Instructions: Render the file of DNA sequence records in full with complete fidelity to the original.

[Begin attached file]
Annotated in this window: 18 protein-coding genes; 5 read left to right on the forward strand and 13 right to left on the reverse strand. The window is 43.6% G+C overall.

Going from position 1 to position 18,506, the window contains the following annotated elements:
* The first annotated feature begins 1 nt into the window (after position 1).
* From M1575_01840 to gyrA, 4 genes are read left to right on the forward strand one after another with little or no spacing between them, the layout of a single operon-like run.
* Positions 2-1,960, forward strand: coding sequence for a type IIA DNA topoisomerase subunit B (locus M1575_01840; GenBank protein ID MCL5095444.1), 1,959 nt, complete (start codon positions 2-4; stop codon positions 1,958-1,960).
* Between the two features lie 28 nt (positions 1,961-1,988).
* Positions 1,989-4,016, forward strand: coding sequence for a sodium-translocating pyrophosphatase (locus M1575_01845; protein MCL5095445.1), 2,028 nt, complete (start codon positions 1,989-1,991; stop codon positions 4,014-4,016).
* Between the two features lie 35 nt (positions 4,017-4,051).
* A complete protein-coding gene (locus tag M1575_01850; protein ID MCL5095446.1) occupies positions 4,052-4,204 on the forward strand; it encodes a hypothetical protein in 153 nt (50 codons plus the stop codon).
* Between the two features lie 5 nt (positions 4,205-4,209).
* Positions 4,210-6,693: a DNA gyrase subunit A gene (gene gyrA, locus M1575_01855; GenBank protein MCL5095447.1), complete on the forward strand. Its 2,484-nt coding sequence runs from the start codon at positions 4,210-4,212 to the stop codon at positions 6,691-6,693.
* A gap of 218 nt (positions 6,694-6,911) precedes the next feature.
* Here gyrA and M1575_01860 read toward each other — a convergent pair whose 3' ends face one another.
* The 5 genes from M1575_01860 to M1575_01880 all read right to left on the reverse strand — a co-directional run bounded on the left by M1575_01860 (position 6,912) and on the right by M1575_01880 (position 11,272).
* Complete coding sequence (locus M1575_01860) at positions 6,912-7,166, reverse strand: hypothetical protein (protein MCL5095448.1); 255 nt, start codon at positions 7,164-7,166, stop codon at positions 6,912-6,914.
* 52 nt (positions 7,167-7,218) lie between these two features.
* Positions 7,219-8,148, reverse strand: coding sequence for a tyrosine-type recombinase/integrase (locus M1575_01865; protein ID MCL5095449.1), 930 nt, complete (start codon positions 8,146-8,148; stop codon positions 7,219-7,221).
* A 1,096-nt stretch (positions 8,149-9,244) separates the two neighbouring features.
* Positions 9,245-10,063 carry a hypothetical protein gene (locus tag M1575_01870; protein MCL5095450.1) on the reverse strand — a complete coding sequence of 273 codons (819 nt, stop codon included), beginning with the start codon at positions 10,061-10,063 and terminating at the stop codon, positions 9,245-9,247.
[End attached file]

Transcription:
Annotated in this window: 18 protein-coding genes; 5 read left to right on the forward strand and 13 right to left on the reverse strand. The window is 43.6% G+C overall.

Going from position 1 to position 18,506, the window contains the following annotated elements:
* The first annotated feature begins 1 nt into the window (after position 1).
* From M1575_01840 to gyrA, 4 genes are read left to right on the forward strand one after another with little or no spacing between them, the layout of a single operon-like run.
* Positions 2-1,960, forward strand: coding sequence for a type IIA DNA topoisomerase subunit B (locus M1575_01840; GenBank protein ID MCL5095444.1), 1,959 nt, complete (start codon positions 2-4; stop codon positions 1,958-1,960).
* Between the two features lie 28 nt (positions 1,961-1,988).
* Positions 1,989-4,016, forward strand: coding sequence for a sodium-translocating pyrophosphatase (locus M1575_01845; protein MCL5095445.1), 2,028 nt, complete (start codon positions 1,989-1,991; stop codon positions 4,014-4,016).
* Between the two features lie 35 nt (positions 4,017-4,051).
* A complete protein-coding gene (locus tag M1575_01850; protein ID MCL5095446.1) occupies positions 4,052-4,204 on the forward strand; it encodes a hypothetical protein in 153 nt (50 codons plus the stop codon).
* Between the two features lie 5 nt (positions 4,205-4,209).
* Positions 4,210-6,693: a DNA gyrase subunit A gene (gene gyrA, locus M1575_01855; GenBank protein MCL5095447.1), complete on the forward strand. Its 2,484-nt coding sequence runs from the start codon at positions 4,210-4,212 to the stop codon at positions 6,691-6,693.
* A gap of 218 nt (positions 6,694-6,911) precedes the next feature.
* Here gyrA and M1575_01860 read toward each other — a convergent pair whose 3' ends face one another.
* The 5 genes from M1575_01860 to M1575_01880 all read right to left on the reverse strand — a co-directional run bounded on the left by M1575_01860 (position 6,912) and on the right by M1575_01880 (position 11,272).
* Complete coding sequence (locus M1575_01860) at positions 6,912-7,166, reverse strand: hypothetical protein (protein MCL5095448.1); 255 nt, start codon at positions 7,164-7,166, stop codon at positions 6,912-6,914.
* 52 nt (positions 7,167-7,218) lie between these two features.
* Positions 7,219-8,148, reverse strand: coding sequence for a tyrosine-type recombinase/integrase (locus M1575_01865; protein ID MCL5095449.1), 930 nt, complete (start codon positions 8,146-8,148; stop codon positions 7,219-7,221).
* A 1,096-nt stretch (positions 8,149-9,244) separates the two neighbouring features.
* Positions 9,245-10,063 carry a hypothetical protein gene (locus tag M1575_01870; protein MCL5095450.1) on the reverse strand — a complete coding sequence of 273 codons (819 nt, stop codon included), beginning with the start codon at positions 10,061-10,063 and terminating at the stop codon, positions 9,245-9,247.